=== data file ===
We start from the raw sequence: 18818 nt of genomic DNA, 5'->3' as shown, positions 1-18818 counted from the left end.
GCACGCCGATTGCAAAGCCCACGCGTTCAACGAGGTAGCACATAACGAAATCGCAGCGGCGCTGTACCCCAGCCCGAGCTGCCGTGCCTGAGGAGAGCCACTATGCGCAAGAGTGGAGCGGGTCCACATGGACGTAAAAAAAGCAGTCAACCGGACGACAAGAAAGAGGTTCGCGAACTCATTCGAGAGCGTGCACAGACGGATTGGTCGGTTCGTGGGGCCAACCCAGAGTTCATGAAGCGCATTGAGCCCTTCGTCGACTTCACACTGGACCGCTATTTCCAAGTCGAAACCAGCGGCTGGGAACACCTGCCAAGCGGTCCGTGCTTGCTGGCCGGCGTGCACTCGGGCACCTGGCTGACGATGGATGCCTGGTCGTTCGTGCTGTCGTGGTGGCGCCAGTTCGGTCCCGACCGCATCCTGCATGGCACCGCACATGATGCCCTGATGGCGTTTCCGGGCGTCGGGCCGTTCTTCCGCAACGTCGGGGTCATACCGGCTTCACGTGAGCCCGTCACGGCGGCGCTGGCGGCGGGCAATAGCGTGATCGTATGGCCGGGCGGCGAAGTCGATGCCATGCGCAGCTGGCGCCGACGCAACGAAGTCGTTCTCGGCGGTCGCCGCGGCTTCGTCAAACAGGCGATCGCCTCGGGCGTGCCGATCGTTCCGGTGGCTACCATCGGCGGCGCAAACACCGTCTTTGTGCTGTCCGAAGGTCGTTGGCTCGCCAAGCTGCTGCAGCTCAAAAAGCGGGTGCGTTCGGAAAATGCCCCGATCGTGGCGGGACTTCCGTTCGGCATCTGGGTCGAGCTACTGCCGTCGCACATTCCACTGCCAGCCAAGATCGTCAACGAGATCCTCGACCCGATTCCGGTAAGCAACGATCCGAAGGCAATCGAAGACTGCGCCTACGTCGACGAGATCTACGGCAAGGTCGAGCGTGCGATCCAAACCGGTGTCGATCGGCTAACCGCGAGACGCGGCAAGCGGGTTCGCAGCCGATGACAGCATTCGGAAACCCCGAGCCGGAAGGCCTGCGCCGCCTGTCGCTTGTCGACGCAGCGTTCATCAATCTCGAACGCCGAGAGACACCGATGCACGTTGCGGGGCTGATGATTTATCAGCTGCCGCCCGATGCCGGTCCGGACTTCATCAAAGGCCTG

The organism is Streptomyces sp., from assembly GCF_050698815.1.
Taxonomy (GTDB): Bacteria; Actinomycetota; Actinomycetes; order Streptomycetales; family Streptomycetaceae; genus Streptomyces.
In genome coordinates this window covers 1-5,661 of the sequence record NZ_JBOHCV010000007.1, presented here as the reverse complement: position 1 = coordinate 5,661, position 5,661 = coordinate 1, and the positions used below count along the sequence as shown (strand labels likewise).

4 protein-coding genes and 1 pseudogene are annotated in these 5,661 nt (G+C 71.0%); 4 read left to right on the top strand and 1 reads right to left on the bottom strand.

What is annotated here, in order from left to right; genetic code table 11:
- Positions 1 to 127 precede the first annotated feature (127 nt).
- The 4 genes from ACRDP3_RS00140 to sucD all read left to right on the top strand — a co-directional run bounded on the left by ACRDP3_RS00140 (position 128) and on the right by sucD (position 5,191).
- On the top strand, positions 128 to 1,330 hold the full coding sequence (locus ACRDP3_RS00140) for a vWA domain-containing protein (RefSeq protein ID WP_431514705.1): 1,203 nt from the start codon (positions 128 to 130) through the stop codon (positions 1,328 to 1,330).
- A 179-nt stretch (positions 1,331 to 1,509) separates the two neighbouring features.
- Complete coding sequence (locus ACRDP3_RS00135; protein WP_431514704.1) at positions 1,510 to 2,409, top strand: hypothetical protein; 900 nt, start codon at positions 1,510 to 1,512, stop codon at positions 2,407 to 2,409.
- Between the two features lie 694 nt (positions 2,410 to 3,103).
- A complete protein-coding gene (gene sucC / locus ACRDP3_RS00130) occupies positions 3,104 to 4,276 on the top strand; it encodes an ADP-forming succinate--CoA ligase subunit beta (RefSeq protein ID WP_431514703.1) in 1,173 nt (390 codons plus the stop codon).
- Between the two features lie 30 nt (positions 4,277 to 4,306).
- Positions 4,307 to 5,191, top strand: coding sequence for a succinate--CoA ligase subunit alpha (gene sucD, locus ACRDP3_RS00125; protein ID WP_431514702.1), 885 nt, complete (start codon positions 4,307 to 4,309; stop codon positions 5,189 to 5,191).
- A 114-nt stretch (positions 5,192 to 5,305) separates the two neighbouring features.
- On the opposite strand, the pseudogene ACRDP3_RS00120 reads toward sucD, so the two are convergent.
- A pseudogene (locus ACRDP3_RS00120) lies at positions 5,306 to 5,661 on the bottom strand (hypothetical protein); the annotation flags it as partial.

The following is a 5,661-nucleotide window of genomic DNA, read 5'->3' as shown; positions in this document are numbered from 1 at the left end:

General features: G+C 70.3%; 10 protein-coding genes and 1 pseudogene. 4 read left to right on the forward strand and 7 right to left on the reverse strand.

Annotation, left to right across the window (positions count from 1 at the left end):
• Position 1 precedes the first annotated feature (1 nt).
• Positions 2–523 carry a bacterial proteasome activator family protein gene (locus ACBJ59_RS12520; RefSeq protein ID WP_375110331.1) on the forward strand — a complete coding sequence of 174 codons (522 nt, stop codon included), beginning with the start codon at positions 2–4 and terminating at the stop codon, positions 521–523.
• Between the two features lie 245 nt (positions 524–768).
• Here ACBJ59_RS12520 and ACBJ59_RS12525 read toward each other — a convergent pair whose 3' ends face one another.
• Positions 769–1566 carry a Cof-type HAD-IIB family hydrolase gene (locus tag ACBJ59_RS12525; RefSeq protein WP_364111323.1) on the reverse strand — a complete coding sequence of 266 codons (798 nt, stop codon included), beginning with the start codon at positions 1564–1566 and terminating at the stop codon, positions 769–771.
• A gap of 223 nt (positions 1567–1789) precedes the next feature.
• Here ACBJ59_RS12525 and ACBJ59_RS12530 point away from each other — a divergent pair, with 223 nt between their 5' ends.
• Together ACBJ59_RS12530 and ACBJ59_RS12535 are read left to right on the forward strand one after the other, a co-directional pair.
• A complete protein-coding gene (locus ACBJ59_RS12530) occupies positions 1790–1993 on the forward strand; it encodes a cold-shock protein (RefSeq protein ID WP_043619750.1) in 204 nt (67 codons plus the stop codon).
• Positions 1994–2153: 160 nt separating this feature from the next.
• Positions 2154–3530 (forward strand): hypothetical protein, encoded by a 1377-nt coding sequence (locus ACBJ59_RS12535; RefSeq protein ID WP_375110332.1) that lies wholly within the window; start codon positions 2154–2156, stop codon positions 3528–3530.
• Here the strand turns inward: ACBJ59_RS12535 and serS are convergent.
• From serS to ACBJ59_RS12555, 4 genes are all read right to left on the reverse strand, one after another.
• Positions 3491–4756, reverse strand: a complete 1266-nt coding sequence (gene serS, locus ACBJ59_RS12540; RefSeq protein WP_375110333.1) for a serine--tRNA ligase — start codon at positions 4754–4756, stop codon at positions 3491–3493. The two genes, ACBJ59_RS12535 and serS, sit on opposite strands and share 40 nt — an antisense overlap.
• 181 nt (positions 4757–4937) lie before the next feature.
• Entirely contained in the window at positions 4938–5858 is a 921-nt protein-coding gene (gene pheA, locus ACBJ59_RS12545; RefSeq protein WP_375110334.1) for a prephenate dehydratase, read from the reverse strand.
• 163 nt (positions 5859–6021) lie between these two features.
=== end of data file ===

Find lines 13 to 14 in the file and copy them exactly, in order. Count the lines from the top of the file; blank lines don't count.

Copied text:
- Between the two features lie 694 nt (positions 2,410 to 3,103).
- A complete protein-coding gene (gene sucC / locus ACRDP3_RS00130) occupies positions 3,104 to 4,276 on the top strand; it encodes an ADP-forming succinate--CoA ligase subunit beta (RefSeq protein ID WP_431514703.1) in 1,173 nt (390 codons plus the stop codon).